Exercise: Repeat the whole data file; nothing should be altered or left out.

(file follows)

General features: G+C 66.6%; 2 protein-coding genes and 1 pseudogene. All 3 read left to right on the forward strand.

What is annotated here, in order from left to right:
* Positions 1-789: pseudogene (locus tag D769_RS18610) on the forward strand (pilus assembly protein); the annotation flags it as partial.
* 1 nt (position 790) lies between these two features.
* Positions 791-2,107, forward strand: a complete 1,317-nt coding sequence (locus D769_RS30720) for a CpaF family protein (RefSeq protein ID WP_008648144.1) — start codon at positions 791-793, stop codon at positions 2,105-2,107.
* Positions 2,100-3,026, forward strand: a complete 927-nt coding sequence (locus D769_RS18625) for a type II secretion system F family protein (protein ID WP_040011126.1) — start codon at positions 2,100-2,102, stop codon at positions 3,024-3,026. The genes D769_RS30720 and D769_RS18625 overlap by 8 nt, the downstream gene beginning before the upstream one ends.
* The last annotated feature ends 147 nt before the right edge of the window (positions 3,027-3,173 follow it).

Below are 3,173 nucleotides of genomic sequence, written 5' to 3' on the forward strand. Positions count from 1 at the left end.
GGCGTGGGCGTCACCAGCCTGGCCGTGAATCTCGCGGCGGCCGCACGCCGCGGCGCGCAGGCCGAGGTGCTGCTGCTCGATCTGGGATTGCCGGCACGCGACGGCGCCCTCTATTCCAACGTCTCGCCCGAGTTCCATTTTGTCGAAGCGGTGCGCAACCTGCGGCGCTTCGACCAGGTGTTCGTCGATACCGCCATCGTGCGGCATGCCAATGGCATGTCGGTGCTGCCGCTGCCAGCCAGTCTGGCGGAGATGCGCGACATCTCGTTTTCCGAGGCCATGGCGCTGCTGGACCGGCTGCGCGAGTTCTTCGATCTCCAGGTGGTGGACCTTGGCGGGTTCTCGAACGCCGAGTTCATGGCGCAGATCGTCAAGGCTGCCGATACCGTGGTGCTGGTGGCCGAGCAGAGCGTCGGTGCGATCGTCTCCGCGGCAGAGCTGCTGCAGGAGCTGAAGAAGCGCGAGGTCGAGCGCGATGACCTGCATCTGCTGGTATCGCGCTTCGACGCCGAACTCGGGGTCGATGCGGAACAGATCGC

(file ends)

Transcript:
General features: G+C 66.6%; 2 protein-coding genes and 1 pseudogene. All 3 read left to right on the forward strand.

What is annotated here, in order from left to right:
* Positions 1-789: pseudogene (locus tag D769_RS18610) on the forward strand (pilus assembly protein); the annotation flags it as partial.
* 1 nt (position 790) lies between these two features.
* Positions 791-2,107, forward strand: a complete 1,317-nt coding sequence (locus D769_RS30720) for a CpaF family protein (RefSeq protein ID WP_008648144.1) — start codon at positions 791-793, stop codon at positions 2,105-2,107.
* Positions 2,100-3,026, forward strand: a complete 927-nt coding sequence (locus D769_RS18625) for a type II secretion system F family protein (protein ID WP_040011126.1) — start codon at positions 2,100-2,102, stop codon at positions 3,024-3,026. The genes D769_RS30720 and D769_RS18625 overlap by 8 nt, the downstream gene beginning before the upstream one ends.
* The last annotated feature ends 147 nt before the right edge of the window (positions 3,027-3,173 follow it).

Below are 3,173 nucleotides of genomic sequence, written 5' to 3' on the forward strand. Positions count from 1 at the left end.
GGCGTGGGCGTCACCAGCCTGGCCGTGAATCTCGCGGCGGCCGCACGCCGCGGCGCGCAGGCCGAGGTGCTGCTGCTCGATCTGGGATTGCCGGCACGCGACGGCGCCCTCTATTCCAACGTCTCGCCCGAGTTCCATTTTGTCGAAGCGGTGCGCAACCTGCGGCGCTTCGACCAGGTGTTCGTCGATACCGCCATCGTGCGGCATGCCAATGGCATGTCGGTGCTGCCGCTGCCAGCCAGTCTGGCGGAGATGCGCGACATCTCGTTTTCCGAGGCCATGGCGCTGCTGGACCGGCTGCGCGAGTTCTTCGATCTCCAGGTGGTGGACCTTGGCGGGTTCTCGAACGCCGAGTTCATGGCGCAGATCGTCAAGGCTGCCGATACCGTGGTGCTGGTGGCCGAGCAGAGCGTCGGTGCGATCGTCTCCGCGGCAGAGCTGCTGCAGGAGCTGAAGAAGCGCGAGGTCGAGCGCGATGACCTGCATCTGCTGGTATCGCGCTTCGACGCCGAACTCGGGGTCGATGCGGAACAGATCGC